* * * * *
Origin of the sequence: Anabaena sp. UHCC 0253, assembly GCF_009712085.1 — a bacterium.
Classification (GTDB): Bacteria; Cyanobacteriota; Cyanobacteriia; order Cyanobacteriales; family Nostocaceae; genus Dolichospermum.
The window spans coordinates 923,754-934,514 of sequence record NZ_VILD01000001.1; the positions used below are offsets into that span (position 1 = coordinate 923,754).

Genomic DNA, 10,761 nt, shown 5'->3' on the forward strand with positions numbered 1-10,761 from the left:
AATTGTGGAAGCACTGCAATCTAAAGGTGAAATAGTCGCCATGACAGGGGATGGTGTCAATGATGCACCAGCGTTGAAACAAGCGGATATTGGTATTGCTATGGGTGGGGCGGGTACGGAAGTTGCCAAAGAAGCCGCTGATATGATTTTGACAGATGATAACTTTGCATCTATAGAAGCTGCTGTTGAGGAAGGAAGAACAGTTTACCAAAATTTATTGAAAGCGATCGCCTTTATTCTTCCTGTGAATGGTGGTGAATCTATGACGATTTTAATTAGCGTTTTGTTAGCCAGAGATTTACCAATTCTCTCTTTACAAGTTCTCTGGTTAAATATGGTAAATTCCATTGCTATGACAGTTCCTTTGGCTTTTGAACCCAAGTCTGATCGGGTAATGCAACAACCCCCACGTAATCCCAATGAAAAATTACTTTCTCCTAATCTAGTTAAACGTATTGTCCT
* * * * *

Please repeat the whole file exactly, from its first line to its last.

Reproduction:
Origin of the sequence: Anabaena sp. UHCC 0253, assembly GCF_009712085.1 — a bacterium.
Classification (GTDB): Bacteria; Cyanobacteriota; Cyanobacteriia; order Cyanobacteriales; family Nostocaceae; genus Dolichospermum.
The window spans coordinates 923,754-934,514 of sequence record NZ_VILD01000001.1; the positions used below are offsets into that span (position 1 = coordinate 923,754).

Genomic DNA, 10,761 nt, shown 5'->3' on the forward strand with positions numbered 1-10,761 from the left:
AATTGTGGAAGCACTGCAATCTAAAGGTGAAATAGTCGCCATGACAGGGGATGGTGTCAATGATGCACCAGCGTTGAAACAAGCGGATATTGGTATTGCTATGGGTGGGGCGGGTACGGAAGTTGCCAAAGAAGCCGCTGATATGATTTTGACAGATGATAACTTTGCATCTATAGAAGCTGCTGTTGAGGAAGGAAGAACAGTTTACCAAAATTTATTGAAAGCGATCGCCTTTATTCTTCCTGTGAATGGTGGTGAATCTATGACGATTTTAATTAGCGTTTTGTTAGCCAGAGATTTACCAATTCTCTCTTTACAAGTTCTCTGGTTAAATATGGTAAATTCCATTGCTATGACAGTTCCTTTGGCTTTTGAACCCAAGTCTGATCGGGTAATGCAACAACCCCCACGTAATCCCAATGAAAAATTACTTTCTCCTAATCTAGTTAAACGTATTGTCCT